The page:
Aardvark Daily
ISOCNZ asking for trouble again?
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ISOCNZ announced a number of changes to its domain naming policies and Aardvark has subsequently received a number of emails and calls from people concerned over the ramifications of these moves.

Copping most flak was the decision to "delegate" level two domains to "a manager" who will represent "a well defined set of organisations".

What this means exactly, is not obvious. Will second level domains be put up for tender? Will the allocation be performed at the discretion of ISOCNZ and if so, what criteria will be used in the decision-making process?

The other move, which originally sparked cries of outrage when it was first mooted several months ago, is the decision by ISOCNZ to allow themselves to reserve domain names "for their own use". Although it is claimed that "this is specifically intended to allow for an orderly expansion of the level-two domain name space", there is no indication of why the reservations are a necessary part of this management process.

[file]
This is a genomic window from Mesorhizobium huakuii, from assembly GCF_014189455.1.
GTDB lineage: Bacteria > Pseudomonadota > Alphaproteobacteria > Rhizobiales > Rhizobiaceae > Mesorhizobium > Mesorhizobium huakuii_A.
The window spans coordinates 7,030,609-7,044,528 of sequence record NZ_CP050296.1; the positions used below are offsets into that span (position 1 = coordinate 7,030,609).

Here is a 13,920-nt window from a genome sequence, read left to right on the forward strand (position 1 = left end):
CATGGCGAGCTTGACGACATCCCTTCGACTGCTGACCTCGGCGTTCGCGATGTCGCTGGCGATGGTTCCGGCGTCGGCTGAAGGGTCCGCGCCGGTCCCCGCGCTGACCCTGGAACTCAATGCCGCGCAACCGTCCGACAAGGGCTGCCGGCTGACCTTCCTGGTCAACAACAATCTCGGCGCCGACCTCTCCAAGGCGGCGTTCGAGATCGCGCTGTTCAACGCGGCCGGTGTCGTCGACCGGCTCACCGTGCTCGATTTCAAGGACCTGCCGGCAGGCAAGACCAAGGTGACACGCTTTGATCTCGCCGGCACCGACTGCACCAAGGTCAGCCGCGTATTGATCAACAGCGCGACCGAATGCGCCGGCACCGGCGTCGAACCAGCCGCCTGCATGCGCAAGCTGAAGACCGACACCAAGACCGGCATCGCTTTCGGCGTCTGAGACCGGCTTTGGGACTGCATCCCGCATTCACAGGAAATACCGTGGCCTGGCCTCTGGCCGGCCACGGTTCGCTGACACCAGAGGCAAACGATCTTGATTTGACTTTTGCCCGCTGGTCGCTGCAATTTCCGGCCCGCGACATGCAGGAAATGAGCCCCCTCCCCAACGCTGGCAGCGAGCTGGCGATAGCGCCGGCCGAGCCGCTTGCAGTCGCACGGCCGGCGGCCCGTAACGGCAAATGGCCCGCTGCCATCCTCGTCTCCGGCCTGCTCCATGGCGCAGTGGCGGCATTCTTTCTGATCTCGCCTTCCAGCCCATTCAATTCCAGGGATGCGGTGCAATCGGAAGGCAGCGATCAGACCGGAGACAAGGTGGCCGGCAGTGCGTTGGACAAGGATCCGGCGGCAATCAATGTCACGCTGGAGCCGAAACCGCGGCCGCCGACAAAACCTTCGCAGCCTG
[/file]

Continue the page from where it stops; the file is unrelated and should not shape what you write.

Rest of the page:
The questions posed by several people to Aardvark were "how can ISOCNZ implement policy without first releasing the draft for member approval and why aren't all the submissions which have been received being made public?"

Given the ready-access of the Net and the ease with which a democratic voting system could be implemented, why doesn't ISOCNZ put contentious issues such as changes to the domain name policies to a member-vote instead of "imposing" policy changes without even a draft approval phase?

Comments and corrections to any factual errors in this article are invited. Please include the words FOR PUBLICATION if you want your comments published.

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